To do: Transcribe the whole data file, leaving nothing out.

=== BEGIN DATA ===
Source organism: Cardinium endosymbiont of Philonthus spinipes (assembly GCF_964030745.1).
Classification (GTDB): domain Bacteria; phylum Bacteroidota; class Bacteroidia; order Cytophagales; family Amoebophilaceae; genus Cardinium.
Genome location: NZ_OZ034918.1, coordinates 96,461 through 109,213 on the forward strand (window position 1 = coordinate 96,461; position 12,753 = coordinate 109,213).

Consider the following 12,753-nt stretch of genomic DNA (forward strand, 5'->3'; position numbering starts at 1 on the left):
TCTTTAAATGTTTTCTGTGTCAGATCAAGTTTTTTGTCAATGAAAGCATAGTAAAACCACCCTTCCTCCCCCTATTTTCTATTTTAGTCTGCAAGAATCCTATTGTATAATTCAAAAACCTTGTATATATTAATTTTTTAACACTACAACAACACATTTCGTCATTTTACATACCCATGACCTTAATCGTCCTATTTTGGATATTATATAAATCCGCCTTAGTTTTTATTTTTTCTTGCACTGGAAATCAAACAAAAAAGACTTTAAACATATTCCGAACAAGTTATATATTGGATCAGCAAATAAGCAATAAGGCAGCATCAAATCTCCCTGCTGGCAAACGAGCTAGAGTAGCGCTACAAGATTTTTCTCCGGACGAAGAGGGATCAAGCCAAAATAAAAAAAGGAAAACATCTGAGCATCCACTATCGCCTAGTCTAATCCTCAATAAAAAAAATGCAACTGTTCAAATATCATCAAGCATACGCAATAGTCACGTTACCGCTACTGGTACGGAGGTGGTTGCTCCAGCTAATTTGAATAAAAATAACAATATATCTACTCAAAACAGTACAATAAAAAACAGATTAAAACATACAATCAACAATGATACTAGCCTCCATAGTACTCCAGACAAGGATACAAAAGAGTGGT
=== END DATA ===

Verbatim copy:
Source organism: Cardinium endosymbiont of Philonthus spinipes (assembly GCF_964030745.1).
Classification (GTDB): domain Bacteria; phylum Bacteroidota; class Bacteroidia; order Cytophagales; family Amoebophilaceae; genus Cardinium.
Genome location: NZ_OZ034918.1, coordinates 96,461 through 109,213 on the forward strand (window position 1 = coordinate 96,461; position 12,753 = coordinate 109,213).

Consider the following 12,753-nt stretch of genomic DNA (forward strand, 5'->3'; position numbering starts at 1 on the left):
TCTTTAAATGTTTTCTGTGTCAGATCAAGTTTTTTGTCAATGAAAGCATAGTAAAACCACCCTTCCTCCCCCTATTTTCTATTTTAGTCTGCAAGAATCCTATTGTATAATTCAAAAACCTTGTATATATTAATTTTTTAACACTACAACAACACATTTCGTCATTTTACATACCCATGACCTTAATCGTCCTATTTTGGATATTATATAAATCCGCCTTAGTTTTTATTTTTTCTTGCACTGGAAATCAAACAAAAAAGACTTTAAACATATTCCGAACAAGTTATATATTGGATCAGCAAATAAGCAATAAGGCAGCATCAAATCTCCCTGCTGGCAAACGAGCTAGAGTAGCGCTACAAGATTTTTCTCCGGACGAAGAGGGATCAAGCCAAAATAAAAAAAGGAAAACATCTGAGCATCCACTATCGCCTAGTCTAATCCTCAATAAAAAAAATGCAACTGTTCAAATATCATCAAGCATACGCAATAGTCACGTTACCGCTACTGGTACGGAGGTGGTTGCTCCAGCTAATTTGAATAAAAATAACAATATATCTACTCAAAACAGTACAATAAAAAACAGATTAAAACATACAATCAACAATGATACTAGCCTCCATAGTACTCCAGACAAGGATACAAAAGAGTGGT